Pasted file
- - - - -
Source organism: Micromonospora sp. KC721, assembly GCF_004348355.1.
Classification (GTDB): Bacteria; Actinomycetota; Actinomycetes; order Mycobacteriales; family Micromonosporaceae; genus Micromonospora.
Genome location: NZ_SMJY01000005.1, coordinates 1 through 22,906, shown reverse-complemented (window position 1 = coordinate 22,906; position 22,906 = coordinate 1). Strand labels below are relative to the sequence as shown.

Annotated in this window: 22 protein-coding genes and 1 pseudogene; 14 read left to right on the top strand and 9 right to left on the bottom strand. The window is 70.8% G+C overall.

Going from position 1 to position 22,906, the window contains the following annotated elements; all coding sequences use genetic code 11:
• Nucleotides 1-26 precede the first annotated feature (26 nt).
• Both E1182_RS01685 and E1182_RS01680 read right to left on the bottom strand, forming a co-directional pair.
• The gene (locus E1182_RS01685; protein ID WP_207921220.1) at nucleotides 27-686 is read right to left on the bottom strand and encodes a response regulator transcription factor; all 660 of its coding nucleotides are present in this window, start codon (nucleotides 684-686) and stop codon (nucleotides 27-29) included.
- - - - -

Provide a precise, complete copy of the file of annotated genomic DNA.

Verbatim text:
Source organism: Micromonospora sp. KC721, assembly GCF_004348355.1.
Classification (GTDB): Bacteria; Actinomycetota; Actinomycetes; order Mycobacteriales; family Micromonosporaceae; genus Micromonospora.
Genome location: NZ_SMJY01000005.1, coordinates 1 through 22,906, shown reverse-complemented (window position 1 = coordinate 22,906; position 22,906 = coordinate 1). Strand labels below are relative to the sequence as shown.

Annotated in this window: 22 protein-coding genes and 1 pseudogene; 14 read left to right on the top strand and 9 right to left on the bottom strand. The window is 70.8% G+C overall.

Going from position 1 to position 22,906, the window contains the following annotated elements; all coding sequences use genetic code 11:
• Nucleotides 1-26 precede the first annotated feature (26 nt).
• Both E1182_RS01685 and E1182_RS01680 read right to left on the bottom strand, forming a co-directional pair.
• The gene (locus E1182_RS01685; protein ID WP_207921220.1) at nucleotides 27-686 is read right to left on the bottom strand and encodes a response regulator transcription factor; all 660 of its coding nucleotides are present in this window, start codon (nucleotides 684-686) and stop codon (nucleotides 27-29) included.